Wednesday, May 27, 2020

Wilbur

Wilbur Matthews pedaled slowly down Bismarck Road heading toward Crossgate Street. Birds were chirping and the sounds of animals scampering through the woods on the south side of the road could be heard. There was a slight breeze that every so often blew Wilbur’s brown hair up, causing it to lay crisscrossed on his scalp. Wilbur crossed a narrow bridge that went over a small creek before the road curved onto Crossgate. On the bank of the creek, Wilbur noticed, the Evilsizor brothers were playing in the water and dirt. Wilbur kept riding but pedaled slowly so as not to bring attention to himself. The gravel road turned into pavement and Wilbur only got a little bit away from the bridge when he heard the sound of footsteps and bicycles racing up the ground to the road.

“It’s Matthews! Get him!” Dale shouted. Dale was the oldest Evilsizor brother and was the same age as Wilbur. He had a few classes with Dale at Northeast Middle School but Wilbur usually just tried to avoid him. The younger siblings were Mitchell and Porter. The Evilsizors were always recognizable with their bright red hair and face full of freckles.

The three boys began racing after Wilbur as he picked up speed. The brothers chased Wilbur down Crossgate to Shadybrook Drive, where Wilbur made a quick right turn. The brothers were still on Wilbur’s tail but started losing them on the second curve. Wilbur quickly turned onto Lazy Brook Lane, hit some loose sand and wiped out.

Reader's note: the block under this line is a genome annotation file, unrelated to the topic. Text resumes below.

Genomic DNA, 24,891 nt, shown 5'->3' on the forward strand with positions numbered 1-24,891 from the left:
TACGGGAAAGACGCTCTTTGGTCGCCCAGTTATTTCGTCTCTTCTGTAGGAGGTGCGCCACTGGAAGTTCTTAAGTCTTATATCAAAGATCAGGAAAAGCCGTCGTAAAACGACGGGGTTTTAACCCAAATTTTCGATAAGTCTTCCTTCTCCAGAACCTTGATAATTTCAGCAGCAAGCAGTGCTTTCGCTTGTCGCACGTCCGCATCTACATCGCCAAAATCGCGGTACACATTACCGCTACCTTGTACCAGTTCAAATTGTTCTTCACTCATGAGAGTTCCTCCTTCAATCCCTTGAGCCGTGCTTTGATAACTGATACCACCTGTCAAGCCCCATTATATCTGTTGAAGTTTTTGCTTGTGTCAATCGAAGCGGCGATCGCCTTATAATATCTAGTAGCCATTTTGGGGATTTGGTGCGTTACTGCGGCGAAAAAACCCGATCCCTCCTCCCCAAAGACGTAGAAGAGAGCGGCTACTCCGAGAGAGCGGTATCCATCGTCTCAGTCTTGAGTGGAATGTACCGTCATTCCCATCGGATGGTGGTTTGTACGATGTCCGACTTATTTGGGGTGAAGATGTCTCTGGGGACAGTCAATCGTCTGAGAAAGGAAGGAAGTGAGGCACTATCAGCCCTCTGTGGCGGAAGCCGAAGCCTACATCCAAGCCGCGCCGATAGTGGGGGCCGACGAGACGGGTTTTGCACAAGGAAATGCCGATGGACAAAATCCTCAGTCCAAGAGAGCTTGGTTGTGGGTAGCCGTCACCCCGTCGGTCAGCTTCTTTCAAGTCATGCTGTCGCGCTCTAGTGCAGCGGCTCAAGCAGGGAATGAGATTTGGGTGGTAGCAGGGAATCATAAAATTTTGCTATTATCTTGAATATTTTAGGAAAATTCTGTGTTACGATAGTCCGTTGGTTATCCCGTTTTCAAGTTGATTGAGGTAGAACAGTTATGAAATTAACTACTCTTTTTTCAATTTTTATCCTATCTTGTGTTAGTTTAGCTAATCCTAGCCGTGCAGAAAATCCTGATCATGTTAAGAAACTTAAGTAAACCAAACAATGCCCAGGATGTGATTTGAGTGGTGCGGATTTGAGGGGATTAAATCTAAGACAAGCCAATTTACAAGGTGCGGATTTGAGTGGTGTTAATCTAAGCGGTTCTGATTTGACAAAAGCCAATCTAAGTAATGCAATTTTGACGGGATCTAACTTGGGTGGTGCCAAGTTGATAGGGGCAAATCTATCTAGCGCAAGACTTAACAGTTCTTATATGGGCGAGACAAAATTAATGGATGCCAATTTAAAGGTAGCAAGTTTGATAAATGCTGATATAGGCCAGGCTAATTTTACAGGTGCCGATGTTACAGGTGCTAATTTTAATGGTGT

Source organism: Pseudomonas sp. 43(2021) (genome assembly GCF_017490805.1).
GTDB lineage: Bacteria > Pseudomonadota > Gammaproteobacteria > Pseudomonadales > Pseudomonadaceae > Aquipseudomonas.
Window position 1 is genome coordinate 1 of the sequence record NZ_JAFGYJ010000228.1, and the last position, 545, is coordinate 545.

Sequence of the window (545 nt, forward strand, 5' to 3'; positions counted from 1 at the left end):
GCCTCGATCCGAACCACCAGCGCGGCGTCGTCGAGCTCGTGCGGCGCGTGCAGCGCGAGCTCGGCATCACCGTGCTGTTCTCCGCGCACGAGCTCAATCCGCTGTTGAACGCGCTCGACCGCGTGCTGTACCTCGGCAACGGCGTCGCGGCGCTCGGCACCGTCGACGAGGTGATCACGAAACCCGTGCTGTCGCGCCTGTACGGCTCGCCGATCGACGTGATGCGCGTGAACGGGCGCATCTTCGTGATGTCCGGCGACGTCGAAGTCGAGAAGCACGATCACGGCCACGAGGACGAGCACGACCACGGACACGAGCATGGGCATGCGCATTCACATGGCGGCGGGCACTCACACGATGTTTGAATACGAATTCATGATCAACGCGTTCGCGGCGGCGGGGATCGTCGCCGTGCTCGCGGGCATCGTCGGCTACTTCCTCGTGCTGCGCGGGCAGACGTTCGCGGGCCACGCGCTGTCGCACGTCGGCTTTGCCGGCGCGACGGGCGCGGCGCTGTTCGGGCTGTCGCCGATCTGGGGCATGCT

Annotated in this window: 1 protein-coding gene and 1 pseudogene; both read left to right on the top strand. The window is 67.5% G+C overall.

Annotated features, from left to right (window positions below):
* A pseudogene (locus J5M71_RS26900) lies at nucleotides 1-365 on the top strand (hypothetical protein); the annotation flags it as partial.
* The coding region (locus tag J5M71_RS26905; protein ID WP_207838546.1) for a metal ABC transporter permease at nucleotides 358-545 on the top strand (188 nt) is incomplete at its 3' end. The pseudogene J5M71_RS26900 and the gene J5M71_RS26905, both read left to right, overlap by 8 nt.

Wilbur rolled onto his stomach and tried to crawl away until Mitchell ran into him with his bike, knocking him down again. Wilbur tried his hardest to hold back his tears as the Evilsizors stood over him. “What were you doing out there?” asked Dale.

“I was just riding around,” Wilbur groaned.

“Bismarck Road is Evilsizor territory. Stay off of it,” Dale ordered.

“You tell him, Dale,” said Porter, who had not done anything until now.

“You don’t even live near Bismarck Road, and besides, it’s a public road and…” Mitchell interrupted Wilbur by kicking him in the ribs. “Ow.”

“We don’t ever want to see you on Bismarck Road again, or else we’re gonna dump you on Old Man Kupfer’s property,” Dale threatened. The Kupfer property was the woods south of Bismarck Road. There was a large house in the middle of the wood built in the 1870s. It had been abandoned for decades and there was a rumor among the kids that a monster lived there. “Come on, guys, I think this turd has learned his lesson.” All three then kicked Wilbur again, got on their bikes, and rode off.

Wilbur slowly got up, brushed the sand off his clothes and looked at the bloody scrapes on his elbows and knees. He picked up his bike and began walking back to his house back on Shadybrook. As Wilbur passed in front of his neighbor’s house, Amy Parker, a girl Wilbur’s age with short brown hair and dark brown eyes, came out onto the patio.

“What’s wrong, Wilbur?” she asked him.

“The Evilsizor brothers were chasing me and I wiped out taking a turn,” Wilbur said walking up to the patio and looking up at Amy.

“Do they hurt?” she asked.

“What?”

“Your scrapes,” Amy giggled and pointed at them.

“They’re fine. I’ll live. I’m gonna go and get washed up,” Wilbur started crossing the yard to his house. “I’ll see you at school.”

“Yeah, I’ll see you tomorrow,” Amy said. Wilbur walked up onto his patio as Amy went back inside.